Increased dynamic knee valgus during common sporting activities has been postulated as an injury risk factor for the kneejoint complex [17,19]. Dynamic knee valgus can be evaluated using a number of different screening tasks [18,21,28,29], but to date, most studies have used three-dimensional (3-D) analysis to evaluate lower limb kinematics. However, the use of 2-D video analysis has recently become increasingly popular because of its greater practicality [18], and value in large population screening. The validity of 2-D video analysis of FPPA compared with 3-D assessment has been established previously [30,31] and showed that 2-D method can be used to evaluate excessive knee valgus in elite athletes, particularly from FPPA. However, the reliability of the 2-D procedure is not that well established, especially with regard to test-retest repeatability and during the landing of the single-leg hop for distance task has not been investigated. Therefore, one of the aims of the current study was to evaluate the reliability of 2-D video analysis of FPPA during the landing of the single-leg hop for distance task. The good ICC values in our study suggest that assessment of FPPA during this task is reliable in both within- and between-days. Our findings therefore suggest that this method could be used in future research with confidence, in clinical and large-scale screening projects to evaluate lower limb dynamic valgus. As no previous study has investigated the 2-D results found during single-leg hop for distance land further research is needed in this area, to confirm our findings though.
It is worth noting that the within-day reliability of the right and left leg values of both tests, single-leg hop for distance test and 2-D video analysis of FPPA during the landing, were higher than betweendays, and this can confirm that repeating the tests in the same day (within-day) are more likely to limit the errors as the participants get used to the applied tests more than repeating them 1 week later, although no significant (p>0.05) learning effect was noted in either case. Moreover, placing the markers after 7 days for re-testing may differ than placing them during the within-day test.
The current study established an important finding, which is that all participants achieved an LSI for hop distance score of at least 85%, despite previous results that showing that 80% LSI is adequate [17]. Therefore, our recommendation during rehabilitation and conditioning for practitioners is to accept a minimum 85% LSI as a measure of symmetry between limbs. Importantly LSI was shown to be highly reliable both within (ICC=0.81) and between days (ICC=0.88).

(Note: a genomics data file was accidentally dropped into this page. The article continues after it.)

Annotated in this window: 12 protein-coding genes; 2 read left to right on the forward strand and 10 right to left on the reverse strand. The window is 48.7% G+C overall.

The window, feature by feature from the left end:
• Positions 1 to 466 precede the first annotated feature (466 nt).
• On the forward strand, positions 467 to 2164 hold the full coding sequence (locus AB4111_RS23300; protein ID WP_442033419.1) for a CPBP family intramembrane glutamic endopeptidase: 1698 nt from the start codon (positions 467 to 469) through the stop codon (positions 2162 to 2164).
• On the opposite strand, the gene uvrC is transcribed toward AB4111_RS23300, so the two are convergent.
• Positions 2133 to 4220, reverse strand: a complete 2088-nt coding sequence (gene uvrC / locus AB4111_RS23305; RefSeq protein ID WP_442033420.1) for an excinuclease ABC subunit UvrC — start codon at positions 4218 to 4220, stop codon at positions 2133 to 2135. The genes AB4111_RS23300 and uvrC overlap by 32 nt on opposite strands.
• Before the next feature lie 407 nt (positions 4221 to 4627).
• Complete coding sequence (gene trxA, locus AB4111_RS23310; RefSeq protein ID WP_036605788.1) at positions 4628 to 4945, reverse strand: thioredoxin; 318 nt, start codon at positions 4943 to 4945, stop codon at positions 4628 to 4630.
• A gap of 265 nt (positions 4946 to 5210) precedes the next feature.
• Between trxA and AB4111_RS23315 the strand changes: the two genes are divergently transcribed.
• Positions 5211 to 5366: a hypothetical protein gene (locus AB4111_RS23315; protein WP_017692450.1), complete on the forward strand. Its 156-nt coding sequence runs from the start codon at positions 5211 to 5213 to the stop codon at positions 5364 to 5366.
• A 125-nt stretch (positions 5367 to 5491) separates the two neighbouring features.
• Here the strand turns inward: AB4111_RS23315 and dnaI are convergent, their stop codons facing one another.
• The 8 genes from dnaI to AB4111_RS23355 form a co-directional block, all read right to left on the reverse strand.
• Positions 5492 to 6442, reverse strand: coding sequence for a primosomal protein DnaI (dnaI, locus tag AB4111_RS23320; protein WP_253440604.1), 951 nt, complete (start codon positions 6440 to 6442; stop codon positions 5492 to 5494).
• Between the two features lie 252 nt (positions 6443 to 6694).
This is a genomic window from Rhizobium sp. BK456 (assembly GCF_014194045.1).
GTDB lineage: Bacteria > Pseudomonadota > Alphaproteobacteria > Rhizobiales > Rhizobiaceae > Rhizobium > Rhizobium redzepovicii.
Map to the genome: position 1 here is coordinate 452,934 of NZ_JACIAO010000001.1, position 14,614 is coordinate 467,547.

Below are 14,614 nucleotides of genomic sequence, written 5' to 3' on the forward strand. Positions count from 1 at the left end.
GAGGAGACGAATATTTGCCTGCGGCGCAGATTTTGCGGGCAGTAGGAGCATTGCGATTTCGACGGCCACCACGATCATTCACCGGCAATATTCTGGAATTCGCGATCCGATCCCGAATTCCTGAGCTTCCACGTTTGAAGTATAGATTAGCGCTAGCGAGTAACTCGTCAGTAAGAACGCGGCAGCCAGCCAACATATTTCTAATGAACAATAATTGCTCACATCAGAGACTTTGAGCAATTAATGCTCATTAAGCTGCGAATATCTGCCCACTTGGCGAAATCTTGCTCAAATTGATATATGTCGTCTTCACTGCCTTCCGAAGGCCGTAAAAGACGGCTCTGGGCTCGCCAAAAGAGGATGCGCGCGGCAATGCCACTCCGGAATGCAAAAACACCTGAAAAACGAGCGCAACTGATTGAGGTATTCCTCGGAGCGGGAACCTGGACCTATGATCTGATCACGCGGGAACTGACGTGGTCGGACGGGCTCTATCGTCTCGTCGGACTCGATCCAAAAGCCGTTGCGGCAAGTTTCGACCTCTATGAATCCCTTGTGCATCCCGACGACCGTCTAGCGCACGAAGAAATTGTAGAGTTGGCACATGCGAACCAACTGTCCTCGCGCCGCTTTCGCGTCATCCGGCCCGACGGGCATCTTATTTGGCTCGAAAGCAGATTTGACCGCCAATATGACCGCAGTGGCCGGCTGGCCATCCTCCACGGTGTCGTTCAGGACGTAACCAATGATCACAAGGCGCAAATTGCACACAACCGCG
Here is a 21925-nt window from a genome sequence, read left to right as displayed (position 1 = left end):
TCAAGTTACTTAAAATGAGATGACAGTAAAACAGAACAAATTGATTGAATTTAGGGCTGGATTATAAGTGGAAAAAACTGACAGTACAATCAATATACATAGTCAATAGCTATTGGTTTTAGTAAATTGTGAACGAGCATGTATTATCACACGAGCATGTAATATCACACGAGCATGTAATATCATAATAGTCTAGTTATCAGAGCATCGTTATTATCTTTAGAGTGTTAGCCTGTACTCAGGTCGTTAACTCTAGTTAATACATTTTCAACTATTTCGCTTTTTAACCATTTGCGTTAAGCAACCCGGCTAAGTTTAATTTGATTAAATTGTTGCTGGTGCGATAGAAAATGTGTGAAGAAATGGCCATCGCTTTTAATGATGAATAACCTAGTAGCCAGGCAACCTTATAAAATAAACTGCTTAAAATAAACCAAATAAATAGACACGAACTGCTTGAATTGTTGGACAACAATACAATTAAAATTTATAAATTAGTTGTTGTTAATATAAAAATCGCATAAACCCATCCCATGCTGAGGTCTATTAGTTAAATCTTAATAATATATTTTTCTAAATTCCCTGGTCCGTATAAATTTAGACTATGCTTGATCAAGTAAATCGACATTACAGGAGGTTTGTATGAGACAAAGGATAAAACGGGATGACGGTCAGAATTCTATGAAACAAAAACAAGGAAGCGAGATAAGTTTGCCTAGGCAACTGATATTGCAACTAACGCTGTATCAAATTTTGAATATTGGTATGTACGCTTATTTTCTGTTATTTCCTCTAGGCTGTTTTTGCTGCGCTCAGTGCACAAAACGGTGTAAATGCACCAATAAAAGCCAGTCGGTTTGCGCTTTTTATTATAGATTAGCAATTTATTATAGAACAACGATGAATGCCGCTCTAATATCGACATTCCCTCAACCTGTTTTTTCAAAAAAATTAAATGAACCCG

One limitation of the current study is that the accuracy and magnitude of 3-D lower limb joint rotations during any activity cannot be fully replicated by 2-D FPPA measurements. However, in the absence of the 3-D measurements 2-D still can provide a reliable and valid measure of gross lower limb kinematics [18]. Another limitation of this study is that it is still unclear whether decreased knee-flexion angles (during initial contact) can affect the amount of dynamic knee valgus measured as we only measured FPPA at the maximum knee-flexion angle, and therefore, further investigation of this as a possible contributing factor is needed. Furthermore, the population included in our study were all healthy, recreationally active university students. However, it is still unclear whether 2-D FPPA testing may be influenced by age or by level of sporting activity, therefore these findings may not be valid for young and older age groups or highly athlete and injured populations which finally require further studies on other populations. It also has to be acknowledged that only the intrarater reliability of FPPA was measured, and therefore, further investigation looking at interrater reliability is required.

Practical Applications

Good to excellent ICC values allow practitioners to use the single-leg hop for distance test incorporating 2-D FPPA tests confidently to assess lower limb function during their rehabilitation or injury prevention programs. Our SEM results give practitioners values that allow them to make more clear decisions about changes in a participant’s single-leg hop for distance test and 2-D FPPA evaluation. The SEM results illustrate the range of true score is likely to lie for each individual [32]. Meaning that a true score for the singleleg hop for distance test would lie within the range of 6.52 - 9.83 cm of the main score, whereas a true score for the 2-D FPPA test would lie within the range of 1.33 - 1.61° of the observed score. Researchers and clinicians should consider a change in hop distance > 9.83 cm and FPPA > 1.61° to be meaningful.


The Ministry of Health in Saudi Arabia provided a PhD scholarship for HG.